This landmark consumer product safety law amended CPSA in 2008 and provided CPSC with significant new regulatory and enforcement tools as part of amending and enhancing several CPSC statutes, including the Consumer Product Safety Act. The CPSIA included provisions addressing, among other things, lead, phthalates, toy safety, durable infant or toddler products, third-party testing and certification, tracking labels, imports, ATVs, civil and criminal penalties and SaferProducts.gov, a publically-searchable database of reports of harm. The CPSIA also repealed a challenging agency funding limitation and increased the number of authorized CPSC commissioners from three to five.
The CPSIA defines the term “children’s product” and generally requires that children’s products:
- Comply with all applicable children’s product safety rules;
- Be tested for compliance by a CPSC-accepted accredited laboratory, unless subject to an exception;
- Have a written Children’s Product Certificate that provides evidence of the product’s compliance; and
- Have permanent tracking information affixed to the product and its packaging where practicable.
The CPSIA also requires domestic manufacturers or importers of non-children’s products to issue a General Certificate of Conformity (GCC). These GCC’s apply to products subject to a consumer product safety rule or any similar CPSC rule, ban, standard or regulation enforced by the Commission.
Finally, the CPSIA lists special requirements in Section 104 for certain durable infant and toddler products, including cribs.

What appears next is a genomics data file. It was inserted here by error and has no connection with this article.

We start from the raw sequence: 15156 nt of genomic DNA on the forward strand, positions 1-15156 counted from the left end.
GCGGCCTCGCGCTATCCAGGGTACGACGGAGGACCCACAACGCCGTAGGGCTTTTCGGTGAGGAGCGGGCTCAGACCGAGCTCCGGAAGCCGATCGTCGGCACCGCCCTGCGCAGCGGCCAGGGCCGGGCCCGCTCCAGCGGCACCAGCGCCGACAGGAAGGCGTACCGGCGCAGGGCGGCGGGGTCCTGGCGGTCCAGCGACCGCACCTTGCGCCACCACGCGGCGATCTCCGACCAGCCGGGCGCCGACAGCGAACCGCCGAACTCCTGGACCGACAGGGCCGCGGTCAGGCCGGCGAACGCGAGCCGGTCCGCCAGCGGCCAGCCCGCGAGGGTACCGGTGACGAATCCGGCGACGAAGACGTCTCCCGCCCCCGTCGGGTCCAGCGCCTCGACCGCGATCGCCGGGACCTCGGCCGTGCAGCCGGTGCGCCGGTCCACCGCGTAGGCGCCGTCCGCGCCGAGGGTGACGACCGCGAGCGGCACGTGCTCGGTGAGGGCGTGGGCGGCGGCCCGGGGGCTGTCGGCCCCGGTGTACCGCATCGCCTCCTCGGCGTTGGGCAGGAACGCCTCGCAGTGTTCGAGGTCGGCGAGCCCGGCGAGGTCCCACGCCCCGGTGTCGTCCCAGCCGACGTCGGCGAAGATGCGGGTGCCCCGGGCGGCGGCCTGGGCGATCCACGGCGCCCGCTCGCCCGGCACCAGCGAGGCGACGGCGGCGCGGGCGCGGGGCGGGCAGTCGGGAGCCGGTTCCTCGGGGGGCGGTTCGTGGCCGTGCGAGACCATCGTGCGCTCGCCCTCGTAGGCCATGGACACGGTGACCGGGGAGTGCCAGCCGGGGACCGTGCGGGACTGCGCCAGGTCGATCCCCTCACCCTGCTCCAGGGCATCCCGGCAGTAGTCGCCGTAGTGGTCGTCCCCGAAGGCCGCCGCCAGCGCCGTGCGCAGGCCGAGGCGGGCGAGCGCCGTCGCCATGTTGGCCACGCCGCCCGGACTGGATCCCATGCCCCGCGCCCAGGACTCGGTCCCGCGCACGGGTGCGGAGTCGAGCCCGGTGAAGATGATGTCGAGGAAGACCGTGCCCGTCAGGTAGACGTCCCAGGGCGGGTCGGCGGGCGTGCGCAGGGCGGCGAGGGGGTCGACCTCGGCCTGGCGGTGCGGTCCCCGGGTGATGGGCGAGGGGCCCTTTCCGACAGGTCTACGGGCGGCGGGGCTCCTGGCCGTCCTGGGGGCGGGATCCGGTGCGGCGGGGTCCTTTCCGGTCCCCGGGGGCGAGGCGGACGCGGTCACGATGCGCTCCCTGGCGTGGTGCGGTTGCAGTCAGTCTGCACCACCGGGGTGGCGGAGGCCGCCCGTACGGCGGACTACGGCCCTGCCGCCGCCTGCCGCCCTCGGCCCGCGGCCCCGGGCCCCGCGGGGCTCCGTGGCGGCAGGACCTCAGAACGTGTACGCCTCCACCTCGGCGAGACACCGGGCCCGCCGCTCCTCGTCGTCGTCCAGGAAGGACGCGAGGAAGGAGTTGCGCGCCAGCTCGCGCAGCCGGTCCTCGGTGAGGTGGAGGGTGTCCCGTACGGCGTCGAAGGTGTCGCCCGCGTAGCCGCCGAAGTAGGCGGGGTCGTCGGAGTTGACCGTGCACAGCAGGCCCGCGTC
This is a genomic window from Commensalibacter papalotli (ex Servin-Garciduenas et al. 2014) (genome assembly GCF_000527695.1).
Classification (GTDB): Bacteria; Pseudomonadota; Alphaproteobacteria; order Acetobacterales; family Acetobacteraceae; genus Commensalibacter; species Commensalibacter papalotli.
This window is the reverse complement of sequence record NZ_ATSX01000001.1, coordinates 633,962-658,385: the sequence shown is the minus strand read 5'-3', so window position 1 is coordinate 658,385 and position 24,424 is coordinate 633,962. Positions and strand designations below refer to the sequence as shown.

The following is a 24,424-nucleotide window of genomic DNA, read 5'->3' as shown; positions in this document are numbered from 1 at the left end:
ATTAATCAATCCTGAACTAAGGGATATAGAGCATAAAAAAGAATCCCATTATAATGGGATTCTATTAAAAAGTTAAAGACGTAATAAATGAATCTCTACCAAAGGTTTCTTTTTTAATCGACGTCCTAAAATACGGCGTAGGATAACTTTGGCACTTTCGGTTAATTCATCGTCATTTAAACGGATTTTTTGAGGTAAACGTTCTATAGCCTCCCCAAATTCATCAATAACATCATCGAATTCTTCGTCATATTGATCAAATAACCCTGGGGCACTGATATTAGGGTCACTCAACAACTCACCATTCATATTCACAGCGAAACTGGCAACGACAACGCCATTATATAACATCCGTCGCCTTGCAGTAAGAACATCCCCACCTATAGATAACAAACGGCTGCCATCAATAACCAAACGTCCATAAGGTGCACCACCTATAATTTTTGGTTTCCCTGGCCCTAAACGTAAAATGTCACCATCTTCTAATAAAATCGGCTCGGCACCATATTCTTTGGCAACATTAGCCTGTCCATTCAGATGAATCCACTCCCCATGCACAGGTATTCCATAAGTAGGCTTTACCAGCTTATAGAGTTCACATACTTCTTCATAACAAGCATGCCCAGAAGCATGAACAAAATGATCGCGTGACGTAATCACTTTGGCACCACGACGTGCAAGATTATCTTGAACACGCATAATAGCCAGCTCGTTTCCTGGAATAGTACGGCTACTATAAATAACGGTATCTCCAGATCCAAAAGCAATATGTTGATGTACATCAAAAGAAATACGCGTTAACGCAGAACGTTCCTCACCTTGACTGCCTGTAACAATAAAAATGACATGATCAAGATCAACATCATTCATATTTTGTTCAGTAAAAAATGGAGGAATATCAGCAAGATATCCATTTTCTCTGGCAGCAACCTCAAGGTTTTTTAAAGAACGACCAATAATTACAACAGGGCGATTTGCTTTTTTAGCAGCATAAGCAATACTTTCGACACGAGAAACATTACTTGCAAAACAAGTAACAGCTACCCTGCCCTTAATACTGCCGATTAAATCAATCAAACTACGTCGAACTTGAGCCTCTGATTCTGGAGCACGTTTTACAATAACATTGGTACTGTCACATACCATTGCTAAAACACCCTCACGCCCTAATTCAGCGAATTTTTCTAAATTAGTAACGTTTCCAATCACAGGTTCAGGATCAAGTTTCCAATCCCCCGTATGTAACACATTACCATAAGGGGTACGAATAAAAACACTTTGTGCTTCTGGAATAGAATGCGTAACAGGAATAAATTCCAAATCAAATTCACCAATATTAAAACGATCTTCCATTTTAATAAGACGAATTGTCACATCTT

Are you looking for CPSIA business guidance? This is available on our Business Education / CPSIA page.
CPSC has and is continuing to implement regulations based on CPSIA. All of CPSC’s current regulations are available in Title 16 of the Electronic Code of Federal Regulations.
Some general areas of interest are:
- Durable Infant or Toddler Product Safety Standards: Scroll down the page to Subchapter B
- Testing and Certification, including initial testing, periodic testing & material change testing requirements, as well as possible testing cost relief associated with component parts. Parts 1107 and 1109
- Lead limits in paint and substrates: Lead limits are contained in Section 101 of the CPSIA and are further regulated under the Consumer Product Safety Act and Federal Hazardous Substances Act regulations
- Phthalate limits in toys and certain child care articles contained in Section 108 of the CPSIA.
- Product Registration Cards. Part 1130
We have posted valuable business guidance in our Business Education /CPSIA section. Please look there for product guidance, keys to compliance and frequently asked questions and answers.